Monday, May 18, 2020

Anonymous Asks (93)

“Is it wrong to wish for something?”

There was a time when the Lord Jesus wished for something with all his heart. Luke says he prayed for it earnestly, in agony, to the point where “his sweat became like great drops of blood falling to the ground”.

Here is what he wished for: “Father ... remove this cup from me.”

An Earnest Wish

The “cup” was the suffering he was about to go through on the cross of Calvary, when he would bear the sin of the world. He longed for something that, had his prayer been granted, would have cost you and me our salvation.

But it wasn’t wrong. It was a perfectly legitimate wish. The Lord had no sin of his own. He was under no obligation to suffer. He owed us nothing whatsoever. Everything he proposed to do for us was an act of grace from beginning to end. And he knew precisely what his sacrifice would cost him both physically and spiritually. The thought was almost unbearable: “For our sake he made him to be sin who knew no sin.” That’s a tremendous price to pay, and no one could make him pay it.

But Jesus would not make such a decision unilaterally. So he added these words to his prayer, “Nevertheless, not my will, but yours, be done.”

No wish offered in that spirit can ever be wrong. A will surrendered to God’s will is always pleasing to the Father.

Getting Austere

You know what austerity is, right? We don’t see it much these days, but it’s a set of economic policies which a government has to put in place when the previous government has borrowed too much money and national debt is starting to get out of control. To go on spending the wealth of the next two or three generations would be immoral, not to mention unsustainable, so traditionally governments would try to cut back on expenses for a period of time. That would mean the schools would have to trim their education budgets, that some highways which were going to be resurfaced one summer would have to be resurfaced during the next, that the army would not get those cool new high-tech tanks they wanted for a few more years ... stuff like that. Everybody would have to make do with less. An “austere” government is a government that spends the very least it can get away with.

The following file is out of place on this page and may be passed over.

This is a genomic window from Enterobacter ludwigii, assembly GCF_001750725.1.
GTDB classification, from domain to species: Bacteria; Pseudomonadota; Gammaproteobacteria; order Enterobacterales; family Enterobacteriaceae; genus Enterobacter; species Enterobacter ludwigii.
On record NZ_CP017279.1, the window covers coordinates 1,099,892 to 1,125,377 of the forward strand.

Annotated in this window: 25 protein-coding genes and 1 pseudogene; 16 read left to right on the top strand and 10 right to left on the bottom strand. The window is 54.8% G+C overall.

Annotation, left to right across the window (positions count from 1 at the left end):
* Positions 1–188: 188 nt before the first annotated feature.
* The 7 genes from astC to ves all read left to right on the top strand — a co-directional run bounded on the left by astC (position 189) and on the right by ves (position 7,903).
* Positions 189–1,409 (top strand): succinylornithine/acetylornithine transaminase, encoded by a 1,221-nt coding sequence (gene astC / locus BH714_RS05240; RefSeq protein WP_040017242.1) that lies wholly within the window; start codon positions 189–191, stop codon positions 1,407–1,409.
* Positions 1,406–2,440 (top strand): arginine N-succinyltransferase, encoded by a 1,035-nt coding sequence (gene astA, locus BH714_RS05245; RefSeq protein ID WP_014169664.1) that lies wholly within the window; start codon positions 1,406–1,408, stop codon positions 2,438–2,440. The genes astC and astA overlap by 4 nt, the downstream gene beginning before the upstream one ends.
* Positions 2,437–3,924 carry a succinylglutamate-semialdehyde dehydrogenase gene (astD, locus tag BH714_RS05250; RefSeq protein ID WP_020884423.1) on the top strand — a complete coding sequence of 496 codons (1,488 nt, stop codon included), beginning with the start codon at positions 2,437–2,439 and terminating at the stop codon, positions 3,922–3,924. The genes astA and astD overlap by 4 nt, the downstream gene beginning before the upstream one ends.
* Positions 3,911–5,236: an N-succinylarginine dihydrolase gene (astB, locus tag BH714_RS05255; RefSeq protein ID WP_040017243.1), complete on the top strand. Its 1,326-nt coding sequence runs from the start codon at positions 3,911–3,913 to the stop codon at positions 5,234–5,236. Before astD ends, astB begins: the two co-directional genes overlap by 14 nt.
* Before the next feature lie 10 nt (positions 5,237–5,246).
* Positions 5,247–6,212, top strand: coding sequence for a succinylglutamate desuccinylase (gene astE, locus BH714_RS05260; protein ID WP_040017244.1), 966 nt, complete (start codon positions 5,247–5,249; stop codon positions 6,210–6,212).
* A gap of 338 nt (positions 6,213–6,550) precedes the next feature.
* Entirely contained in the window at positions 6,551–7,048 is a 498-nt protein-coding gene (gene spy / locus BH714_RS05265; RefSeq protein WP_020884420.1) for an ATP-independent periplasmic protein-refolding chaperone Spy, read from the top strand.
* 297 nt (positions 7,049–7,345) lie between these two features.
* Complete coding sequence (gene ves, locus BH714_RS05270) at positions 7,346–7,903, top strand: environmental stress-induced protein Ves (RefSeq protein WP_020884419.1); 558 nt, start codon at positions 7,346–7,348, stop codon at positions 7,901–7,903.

We sometimes get the idea that God is austere; that he wants us to learn to be holy even if it makes us miserable. We may come to think that being a Christian is all about what you give up; about the things you avoid doing rather than the things you start doing.

That is not the teaching of the New Testament. There’s a beautiful passage in Romans that refers back to God’s answer to his beloved Son when he prayed in the Garden of Gethsemane, and it goes like this:
“He who did not spare his own Son but gave him up for us all, how will he not also with him graciously give us all things?”
A God who would give us Jesus is not austere. His desire is not just that we would serve him and become like his Son, but that we would have joy in doing it.

No Good Thing ...

Psalm 37 tells us, “Delight yourself in the Lord, and he will give you the desires of your heart.” Psalm 84 says, “No good thing does he withhold from those who walk uprightly.” God is not austere.

So is it wrong to wish for something? Well, that depends on two things: (1) what you are wishing for; and (2) the spirit in which you wish it.

The first one is pretty straightforward: it’s wrong to wish for things that are wrong in themselves, and it’s wrong to wish for things selfishly. James says, “You ask and do not receive, because you ask wrongly, to spend it on your passions.” I think we all get that.

On the other hand, there are things which are not wrong in themselves, but which do not fit in with God’s purpose for our lives. The Lord’s wish in Gethsemane fell into that category. And yet his desire could never be wrong, because the spirit in which he wished it was perfectly submissive to the will of God.

That’s even in the Lord’s prayer, isn’t it? “Thy kingdom come, thy will be done ...” We are in no danger of displeasing our Father when we offer our prayers to him conditionally, always remembering that he knows what the outcome of any wish would be in the event it comes to pass.

We do not, and we need to keep that fact firmly in mind when we pray.

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